Island School Futures Curriculum
Please see this website to find out more about curriculum developments at IS between 2011 - 13 ... here
Island School offers a broad and balanced curriculum through which students learn knowledge, develop skills and nurture habits. The school’s academic teams and timetable is organized along the lines of the IBO hexagon with each area having roughly the same amount of time.
Please click on the subject links below to access more detailed information about our subject based curriculum.
The areas of the curriculum are:-
CREATIVE ARTS: Visual Arts, Drama and Music.
In addition, there is one lesson a week of Personal, Social and Health Education and students register with their form tutor at the start of each day.
We have an Individual Needs Department which provides support to students with learning difficulties, who are gifted or for whom English is a second language.
Island School also values the Co-Curriculum where a wide range of activities (currently 111) are organized to develop interests in what the IBO calls CAS. This is Creativity, Action and Service. It includes productions, concerts, sport and working with the local and international community.
We believe that assessment is fundamental to learning and so we have an Assessment for Learning and a Tutoring for Learning programme. This is where departments write rubrics that clearly direct the development of knowledge, skills and habits that inform students’ discussions with their teachers and tutors. This personalizes learning and motivates students by allowing them to understand what their next steps for learning are. It unlocks the mysteries of the subject for the students and helps to inform lesson planning for the teachers.
DEVELOPING THE CURRICULUM
FOR YEARS 7 TO 11
Island School has traditionally followed an adapted version of the English National Curriculum leading to GCSE or IGCSE and GCE Advanced Level examinations. However, we are very aware of the need to review this if we are to keep pace with the changing demands and needs of the 21st Century. We must be confident that our students are equipped to meet any task or challenge in their professional and personal lives wherever they choose to live.
Changes are already being implemented. Our partner primary schools have taken on the International Baccalaureate Organisation’s (IBO) Primary Years Programme (PYP) and we are now offering the IBO Diploma Progarmme (IBDP) at Island School. We are also improving our own Advanced Diploma Programme for Sixth Formers who are more suited to this style of learning.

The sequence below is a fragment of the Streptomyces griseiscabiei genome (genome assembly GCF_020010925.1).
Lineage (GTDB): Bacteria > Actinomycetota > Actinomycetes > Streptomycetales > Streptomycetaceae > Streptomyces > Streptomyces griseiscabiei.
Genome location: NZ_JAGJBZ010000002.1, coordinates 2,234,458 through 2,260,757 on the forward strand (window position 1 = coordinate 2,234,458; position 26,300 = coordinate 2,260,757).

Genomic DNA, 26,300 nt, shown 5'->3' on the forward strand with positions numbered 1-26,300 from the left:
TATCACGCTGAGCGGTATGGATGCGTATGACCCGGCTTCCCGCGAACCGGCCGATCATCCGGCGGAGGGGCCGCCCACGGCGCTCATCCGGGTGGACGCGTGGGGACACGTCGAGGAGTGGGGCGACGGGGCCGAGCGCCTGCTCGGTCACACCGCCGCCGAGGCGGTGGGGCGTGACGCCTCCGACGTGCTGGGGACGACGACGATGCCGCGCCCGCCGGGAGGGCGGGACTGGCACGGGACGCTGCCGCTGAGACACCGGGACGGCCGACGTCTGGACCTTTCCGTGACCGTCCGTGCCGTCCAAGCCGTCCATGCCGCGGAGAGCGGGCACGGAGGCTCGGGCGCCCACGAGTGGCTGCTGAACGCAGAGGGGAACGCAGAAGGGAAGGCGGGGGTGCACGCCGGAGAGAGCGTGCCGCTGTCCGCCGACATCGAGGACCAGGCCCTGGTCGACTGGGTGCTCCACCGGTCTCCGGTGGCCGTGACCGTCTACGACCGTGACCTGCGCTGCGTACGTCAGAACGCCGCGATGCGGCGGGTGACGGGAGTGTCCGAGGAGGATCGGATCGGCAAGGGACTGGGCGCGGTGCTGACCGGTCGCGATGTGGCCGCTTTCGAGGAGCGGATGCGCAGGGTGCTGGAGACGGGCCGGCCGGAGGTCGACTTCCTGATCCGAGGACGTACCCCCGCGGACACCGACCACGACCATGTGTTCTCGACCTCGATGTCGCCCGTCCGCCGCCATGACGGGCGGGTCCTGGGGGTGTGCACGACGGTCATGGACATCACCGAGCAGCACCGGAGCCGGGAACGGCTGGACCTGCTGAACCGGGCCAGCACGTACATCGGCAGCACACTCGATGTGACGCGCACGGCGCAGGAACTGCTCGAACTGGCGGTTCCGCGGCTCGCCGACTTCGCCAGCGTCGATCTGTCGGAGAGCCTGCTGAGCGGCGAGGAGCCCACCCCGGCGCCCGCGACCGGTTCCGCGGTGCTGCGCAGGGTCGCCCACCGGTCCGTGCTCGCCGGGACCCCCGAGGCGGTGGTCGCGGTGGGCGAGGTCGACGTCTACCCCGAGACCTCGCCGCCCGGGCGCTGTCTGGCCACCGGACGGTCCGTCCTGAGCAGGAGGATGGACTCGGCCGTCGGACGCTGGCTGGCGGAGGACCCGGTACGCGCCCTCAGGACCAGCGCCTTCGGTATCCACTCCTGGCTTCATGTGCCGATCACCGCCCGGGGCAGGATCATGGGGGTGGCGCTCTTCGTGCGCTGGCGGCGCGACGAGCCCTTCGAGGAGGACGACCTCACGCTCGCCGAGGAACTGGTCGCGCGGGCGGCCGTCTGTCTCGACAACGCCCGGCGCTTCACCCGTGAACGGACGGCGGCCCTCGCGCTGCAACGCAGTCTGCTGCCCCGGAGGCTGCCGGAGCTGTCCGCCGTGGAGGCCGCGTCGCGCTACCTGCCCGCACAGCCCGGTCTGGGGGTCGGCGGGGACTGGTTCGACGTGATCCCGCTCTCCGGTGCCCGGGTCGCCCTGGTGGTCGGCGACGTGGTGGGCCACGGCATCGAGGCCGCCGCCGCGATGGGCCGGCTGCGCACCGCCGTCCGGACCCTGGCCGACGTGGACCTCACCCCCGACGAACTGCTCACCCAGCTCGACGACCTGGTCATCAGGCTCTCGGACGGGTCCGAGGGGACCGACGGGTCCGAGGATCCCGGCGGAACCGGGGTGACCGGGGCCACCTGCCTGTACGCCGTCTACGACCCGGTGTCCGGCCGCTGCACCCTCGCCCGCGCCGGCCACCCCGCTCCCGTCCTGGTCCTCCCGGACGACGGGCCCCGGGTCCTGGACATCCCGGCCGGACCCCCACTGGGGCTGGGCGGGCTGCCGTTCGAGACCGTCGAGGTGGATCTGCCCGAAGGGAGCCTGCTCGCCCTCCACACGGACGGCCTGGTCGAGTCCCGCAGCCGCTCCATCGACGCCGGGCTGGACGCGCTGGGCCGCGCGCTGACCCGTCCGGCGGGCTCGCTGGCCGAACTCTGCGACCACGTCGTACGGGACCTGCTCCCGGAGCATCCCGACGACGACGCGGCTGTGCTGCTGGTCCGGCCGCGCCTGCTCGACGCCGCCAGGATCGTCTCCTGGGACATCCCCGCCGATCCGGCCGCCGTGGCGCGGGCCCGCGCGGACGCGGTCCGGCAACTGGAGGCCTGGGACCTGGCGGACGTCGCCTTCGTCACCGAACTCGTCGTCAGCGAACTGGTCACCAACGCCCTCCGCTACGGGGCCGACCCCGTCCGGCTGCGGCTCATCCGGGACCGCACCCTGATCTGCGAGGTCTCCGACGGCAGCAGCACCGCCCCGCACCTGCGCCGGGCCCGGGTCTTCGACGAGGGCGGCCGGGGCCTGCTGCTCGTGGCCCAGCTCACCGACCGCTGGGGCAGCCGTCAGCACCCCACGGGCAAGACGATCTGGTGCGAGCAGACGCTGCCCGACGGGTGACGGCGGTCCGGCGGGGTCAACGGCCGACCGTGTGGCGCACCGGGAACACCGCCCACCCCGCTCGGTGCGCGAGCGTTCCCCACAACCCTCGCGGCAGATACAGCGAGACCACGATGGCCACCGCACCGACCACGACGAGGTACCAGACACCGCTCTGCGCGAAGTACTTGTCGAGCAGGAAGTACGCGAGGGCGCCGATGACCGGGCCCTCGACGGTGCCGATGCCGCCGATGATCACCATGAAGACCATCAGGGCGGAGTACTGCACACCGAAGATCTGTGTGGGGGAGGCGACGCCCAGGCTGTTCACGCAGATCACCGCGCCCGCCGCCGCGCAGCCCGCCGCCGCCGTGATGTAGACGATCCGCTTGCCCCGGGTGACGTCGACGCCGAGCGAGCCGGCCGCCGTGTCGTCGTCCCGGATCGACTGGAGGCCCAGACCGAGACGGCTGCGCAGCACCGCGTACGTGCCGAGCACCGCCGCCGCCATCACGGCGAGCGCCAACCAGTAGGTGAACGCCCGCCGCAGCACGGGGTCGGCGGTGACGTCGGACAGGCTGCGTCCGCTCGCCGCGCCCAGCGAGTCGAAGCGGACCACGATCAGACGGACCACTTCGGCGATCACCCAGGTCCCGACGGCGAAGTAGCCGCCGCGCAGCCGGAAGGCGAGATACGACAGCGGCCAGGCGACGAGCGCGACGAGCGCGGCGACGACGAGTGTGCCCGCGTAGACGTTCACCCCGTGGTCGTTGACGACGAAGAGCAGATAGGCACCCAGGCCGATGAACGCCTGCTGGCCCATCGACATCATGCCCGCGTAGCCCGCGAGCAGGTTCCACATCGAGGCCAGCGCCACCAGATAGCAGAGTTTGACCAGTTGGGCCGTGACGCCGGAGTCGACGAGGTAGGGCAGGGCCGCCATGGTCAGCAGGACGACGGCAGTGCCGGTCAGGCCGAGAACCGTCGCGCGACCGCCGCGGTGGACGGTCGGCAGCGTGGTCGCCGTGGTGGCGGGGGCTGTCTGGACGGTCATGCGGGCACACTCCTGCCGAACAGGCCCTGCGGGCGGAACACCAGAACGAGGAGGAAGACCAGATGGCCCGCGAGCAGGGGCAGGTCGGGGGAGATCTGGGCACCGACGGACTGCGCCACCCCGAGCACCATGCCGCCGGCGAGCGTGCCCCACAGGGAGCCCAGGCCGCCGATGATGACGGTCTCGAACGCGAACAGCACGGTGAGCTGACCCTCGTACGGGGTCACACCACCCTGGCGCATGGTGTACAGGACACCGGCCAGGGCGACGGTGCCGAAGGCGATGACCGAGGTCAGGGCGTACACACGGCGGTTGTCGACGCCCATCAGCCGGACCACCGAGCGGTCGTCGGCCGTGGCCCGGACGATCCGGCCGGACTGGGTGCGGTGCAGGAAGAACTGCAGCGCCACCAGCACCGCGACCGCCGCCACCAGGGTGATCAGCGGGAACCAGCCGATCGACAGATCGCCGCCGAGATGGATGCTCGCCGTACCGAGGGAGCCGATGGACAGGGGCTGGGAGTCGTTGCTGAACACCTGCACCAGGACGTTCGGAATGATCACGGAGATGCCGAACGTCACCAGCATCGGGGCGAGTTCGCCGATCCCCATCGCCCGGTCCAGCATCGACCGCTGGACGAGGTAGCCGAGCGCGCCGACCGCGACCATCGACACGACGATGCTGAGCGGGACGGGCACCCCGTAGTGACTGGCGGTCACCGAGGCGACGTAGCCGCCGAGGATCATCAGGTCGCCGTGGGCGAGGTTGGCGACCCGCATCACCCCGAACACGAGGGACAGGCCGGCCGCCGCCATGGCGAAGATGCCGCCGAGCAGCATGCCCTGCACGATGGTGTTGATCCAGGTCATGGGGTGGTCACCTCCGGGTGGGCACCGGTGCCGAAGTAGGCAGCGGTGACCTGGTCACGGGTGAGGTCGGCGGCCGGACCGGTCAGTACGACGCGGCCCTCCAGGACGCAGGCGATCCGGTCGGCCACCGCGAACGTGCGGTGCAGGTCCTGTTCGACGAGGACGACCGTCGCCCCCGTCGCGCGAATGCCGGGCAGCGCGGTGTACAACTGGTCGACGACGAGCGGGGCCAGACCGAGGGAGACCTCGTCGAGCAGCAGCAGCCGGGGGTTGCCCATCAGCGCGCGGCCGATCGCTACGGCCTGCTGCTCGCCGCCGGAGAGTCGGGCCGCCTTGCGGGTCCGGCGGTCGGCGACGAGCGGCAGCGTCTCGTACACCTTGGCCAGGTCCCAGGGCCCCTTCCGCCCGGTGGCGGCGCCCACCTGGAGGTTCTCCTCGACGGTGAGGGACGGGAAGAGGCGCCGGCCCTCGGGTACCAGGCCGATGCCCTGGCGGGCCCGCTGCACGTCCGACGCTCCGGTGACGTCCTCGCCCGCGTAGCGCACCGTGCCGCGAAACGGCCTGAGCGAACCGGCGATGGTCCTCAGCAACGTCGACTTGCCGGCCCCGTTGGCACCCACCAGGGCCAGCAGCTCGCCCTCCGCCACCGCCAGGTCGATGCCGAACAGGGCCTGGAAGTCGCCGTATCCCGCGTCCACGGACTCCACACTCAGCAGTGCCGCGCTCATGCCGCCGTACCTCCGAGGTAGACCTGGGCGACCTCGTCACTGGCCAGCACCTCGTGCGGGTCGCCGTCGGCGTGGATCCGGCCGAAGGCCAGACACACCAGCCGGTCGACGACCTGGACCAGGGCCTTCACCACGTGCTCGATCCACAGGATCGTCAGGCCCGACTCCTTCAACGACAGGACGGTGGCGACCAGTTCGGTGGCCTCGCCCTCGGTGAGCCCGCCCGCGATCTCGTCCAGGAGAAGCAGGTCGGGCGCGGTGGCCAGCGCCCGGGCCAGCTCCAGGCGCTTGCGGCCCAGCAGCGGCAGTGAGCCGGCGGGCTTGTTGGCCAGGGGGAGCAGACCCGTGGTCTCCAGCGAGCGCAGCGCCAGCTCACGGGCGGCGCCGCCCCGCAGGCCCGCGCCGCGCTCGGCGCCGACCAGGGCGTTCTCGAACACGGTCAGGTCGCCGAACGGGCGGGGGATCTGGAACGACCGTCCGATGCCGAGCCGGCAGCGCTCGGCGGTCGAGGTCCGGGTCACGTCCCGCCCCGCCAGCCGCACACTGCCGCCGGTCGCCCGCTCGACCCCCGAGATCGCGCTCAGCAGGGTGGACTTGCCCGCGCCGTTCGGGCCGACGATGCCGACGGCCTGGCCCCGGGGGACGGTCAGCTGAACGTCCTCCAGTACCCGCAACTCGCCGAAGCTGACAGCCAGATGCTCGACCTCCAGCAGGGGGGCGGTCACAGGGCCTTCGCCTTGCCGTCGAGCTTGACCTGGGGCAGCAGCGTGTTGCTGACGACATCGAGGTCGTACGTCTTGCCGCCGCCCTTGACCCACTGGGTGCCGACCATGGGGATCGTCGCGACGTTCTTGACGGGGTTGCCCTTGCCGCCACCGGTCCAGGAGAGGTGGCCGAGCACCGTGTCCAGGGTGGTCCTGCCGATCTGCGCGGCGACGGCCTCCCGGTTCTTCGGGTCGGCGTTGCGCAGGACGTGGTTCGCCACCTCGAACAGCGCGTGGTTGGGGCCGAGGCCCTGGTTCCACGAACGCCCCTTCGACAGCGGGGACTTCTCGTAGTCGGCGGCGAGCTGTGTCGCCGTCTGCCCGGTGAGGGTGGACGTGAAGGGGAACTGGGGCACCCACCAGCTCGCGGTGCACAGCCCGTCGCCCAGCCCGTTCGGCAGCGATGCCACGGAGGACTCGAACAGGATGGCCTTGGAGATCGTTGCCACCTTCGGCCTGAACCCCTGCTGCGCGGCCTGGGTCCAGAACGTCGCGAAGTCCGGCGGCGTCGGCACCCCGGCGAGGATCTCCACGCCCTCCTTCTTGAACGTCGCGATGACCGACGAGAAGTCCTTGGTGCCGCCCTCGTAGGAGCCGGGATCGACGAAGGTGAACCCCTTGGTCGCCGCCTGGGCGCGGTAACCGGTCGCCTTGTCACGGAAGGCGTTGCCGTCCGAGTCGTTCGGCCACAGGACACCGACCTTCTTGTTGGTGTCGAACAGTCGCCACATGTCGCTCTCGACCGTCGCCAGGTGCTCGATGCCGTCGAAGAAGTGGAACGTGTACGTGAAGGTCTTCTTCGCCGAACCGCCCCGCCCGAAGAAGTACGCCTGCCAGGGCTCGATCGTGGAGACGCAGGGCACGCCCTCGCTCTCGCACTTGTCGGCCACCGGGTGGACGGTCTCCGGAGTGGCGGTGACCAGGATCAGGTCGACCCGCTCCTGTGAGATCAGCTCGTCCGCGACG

This begs the question about what we are doing for the students in between these programmes, the 11-16 age group or those in Years 7 to 11. It may take three to five years to consult everyone with an interest, to plan and prepare and then to seek authorization. In the meantime, we do not want to lose the good practice and success we currently enjoy. We do not want to stand still either, and so we are looking to marry our best practices with other exciting pedagogies.
Island School has adopted the IBO Learner Profile (IBLP) that details the habits we want our students to nurture. This defines the student as an inquirer, as knowledgeable, as a thinker, as a communicator, as principled, as open minded, as caring, as a risk taker, as balanced and as reflective. These outcomes are becoming central to our planning, though it is worth mentioning that they are very similar to the English National Curriculum’s desired outcomes for students which are, that they become a successful learner, a confident individual and a responsible citizen. This includes, for example, being a creative, critical, enquiring thinker who can communicate through a number of mediums and being a risk taker.
We have a number of teacher Development Teams that are researching how to develop and enrich the learning experience. This includes building on the PYP units of inquiry, giving a greater focus to trans-disciplinary skills, attitudes, themes and concepts, introducing a 1-2-1 laptop programme that will bring more technology and opportunities into the classroom and beyond, and looking at education for sustainability. This will prepare our students for the Sixth Form where, for example, there is a requirement to complete an extended essay independently and to explore abstract concepts such as the theory of knowledge. However, we are also mindful of the fact that the Middle Years Programme (MYP) would lead to the end of GCSEs and IGCSEs here and yet the IBDP is assessed by terminal examinations with emphasis on subject knowledge.
At the moment, the Year 7 to 9 curriculum is organized along subject lines or what the PYP calls disciplines. They include English, Foreign Languages, Mathematics, Science, History, Geography, PRS, Design Technology, Food Technology, IT, Drama, Music, Art, PE and Personal, Social and Health Education (PSHE). We are introducing a new school leadership structure to reflect the IBO’s arrangement of the curriculum areas into a hexagon, so that History, Geography and PRS become Individuals and Societies, ICT and Technology are joined and Drama, Music and Art become a Creative and Performing Arts faculty.
We are also developing our assessment policies so that they personalize learning. As in PYP rubrics are being used here to show students their next steps for learning. Subject teachers use assessment to guide students’ learning on an individual basis. This is then taken up by tutors who have an over-arching perspective of a student’s needs to provide further guidance in what we call Tutoring for Learning.
The changes that are happening show that Island School is receptive to new thinking and innovation and that it is able to grow organically. It is important that these developments are furthered in a partnership between students, parents, teachers and other stakeholders.